A hypothetical solid figure whose surface corresponds to mean sea level and its imagined extension under (or over) land areas.
- The geoid is a hypothetical surface, on which the gravitational pull of the Earth is the same everywhere.
- The seven-year odyssey transformed the world in earnest by giving to science a new form for the globe - that irregular spheroid today called the geoid.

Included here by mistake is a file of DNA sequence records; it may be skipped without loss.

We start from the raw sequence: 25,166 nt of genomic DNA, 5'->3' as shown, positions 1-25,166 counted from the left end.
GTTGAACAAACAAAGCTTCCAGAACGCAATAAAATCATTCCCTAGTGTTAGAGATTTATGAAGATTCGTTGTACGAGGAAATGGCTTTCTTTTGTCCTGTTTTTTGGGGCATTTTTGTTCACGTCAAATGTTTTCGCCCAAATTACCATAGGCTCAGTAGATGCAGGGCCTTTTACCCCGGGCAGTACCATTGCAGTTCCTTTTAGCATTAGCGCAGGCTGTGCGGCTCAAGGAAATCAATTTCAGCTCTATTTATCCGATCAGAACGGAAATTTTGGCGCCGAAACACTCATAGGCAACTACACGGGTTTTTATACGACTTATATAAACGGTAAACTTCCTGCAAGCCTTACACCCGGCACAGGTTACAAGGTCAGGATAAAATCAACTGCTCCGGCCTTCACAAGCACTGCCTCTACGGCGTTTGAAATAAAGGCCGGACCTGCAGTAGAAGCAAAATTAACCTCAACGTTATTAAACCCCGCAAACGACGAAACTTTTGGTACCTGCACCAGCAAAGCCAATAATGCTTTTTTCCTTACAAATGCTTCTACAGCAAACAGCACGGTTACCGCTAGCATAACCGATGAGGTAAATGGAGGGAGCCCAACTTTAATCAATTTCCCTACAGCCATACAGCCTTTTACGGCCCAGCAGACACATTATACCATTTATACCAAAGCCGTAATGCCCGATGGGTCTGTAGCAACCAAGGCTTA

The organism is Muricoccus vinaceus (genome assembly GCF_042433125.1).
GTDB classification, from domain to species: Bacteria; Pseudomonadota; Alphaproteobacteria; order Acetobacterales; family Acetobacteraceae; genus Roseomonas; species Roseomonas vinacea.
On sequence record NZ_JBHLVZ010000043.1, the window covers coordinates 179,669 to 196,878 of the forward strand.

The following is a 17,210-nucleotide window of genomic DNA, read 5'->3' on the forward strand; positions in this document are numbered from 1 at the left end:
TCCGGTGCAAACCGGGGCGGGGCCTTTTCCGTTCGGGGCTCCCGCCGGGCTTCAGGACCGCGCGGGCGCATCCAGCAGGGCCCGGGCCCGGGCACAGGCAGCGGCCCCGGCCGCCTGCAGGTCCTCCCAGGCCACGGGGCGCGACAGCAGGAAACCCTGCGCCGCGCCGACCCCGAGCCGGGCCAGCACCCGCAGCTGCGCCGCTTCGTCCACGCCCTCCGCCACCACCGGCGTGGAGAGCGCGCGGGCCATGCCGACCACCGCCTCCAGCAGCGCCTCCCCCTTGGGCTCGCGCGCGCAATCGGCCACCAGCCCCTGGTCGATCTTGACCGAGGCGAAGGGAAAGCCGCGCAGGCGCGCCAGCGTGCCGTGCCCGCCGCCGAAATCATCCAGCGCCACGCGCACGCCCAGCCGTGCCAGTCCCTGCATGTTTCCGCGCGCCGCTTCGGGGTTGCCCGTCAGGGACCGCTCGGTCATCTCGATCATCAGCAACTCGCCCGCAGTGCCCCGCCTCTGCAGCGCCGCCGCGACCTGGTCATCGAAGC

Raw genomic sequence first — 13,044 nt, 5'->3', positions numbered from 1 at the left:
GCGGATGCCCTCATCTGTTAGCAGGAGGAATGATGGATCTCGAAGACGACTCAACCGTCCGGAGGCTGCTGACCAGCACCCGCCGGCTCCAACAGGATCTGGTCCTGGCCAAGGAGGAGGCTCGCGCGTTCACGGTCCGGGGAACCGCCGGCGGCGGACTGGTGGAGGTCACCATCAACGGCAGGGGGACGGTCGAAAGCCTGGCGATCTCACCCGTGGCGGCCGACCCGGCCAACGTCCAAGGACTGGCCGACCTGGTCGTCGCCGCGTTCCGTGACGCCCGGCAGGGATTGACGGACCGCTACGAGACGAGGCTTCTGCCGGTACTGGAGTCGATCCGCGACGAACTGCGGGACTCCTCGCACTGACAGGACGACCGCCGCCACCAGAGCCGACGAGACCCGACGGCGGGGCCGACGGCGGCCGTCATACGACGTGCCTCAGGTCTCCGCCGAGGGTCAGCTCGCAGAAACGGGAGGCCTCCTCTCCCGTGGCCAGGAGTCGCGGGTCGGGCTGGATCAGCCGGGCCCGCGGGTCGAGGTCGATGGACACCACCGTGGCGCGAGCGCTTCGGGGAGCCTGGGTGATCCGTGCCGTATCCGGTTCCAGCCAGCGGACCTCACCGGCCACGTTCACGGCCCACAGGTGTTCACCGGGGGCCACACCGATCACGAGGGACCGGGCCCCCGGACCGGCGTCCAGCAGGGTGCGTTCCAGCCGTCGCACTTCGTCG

- ‘Now, we're ready to look at how the geoid varies over short periods of time,’ he adds.
Late 19th century: from Greek geoeidēs, from gē 'earth' + -oeidēs (see -oid).
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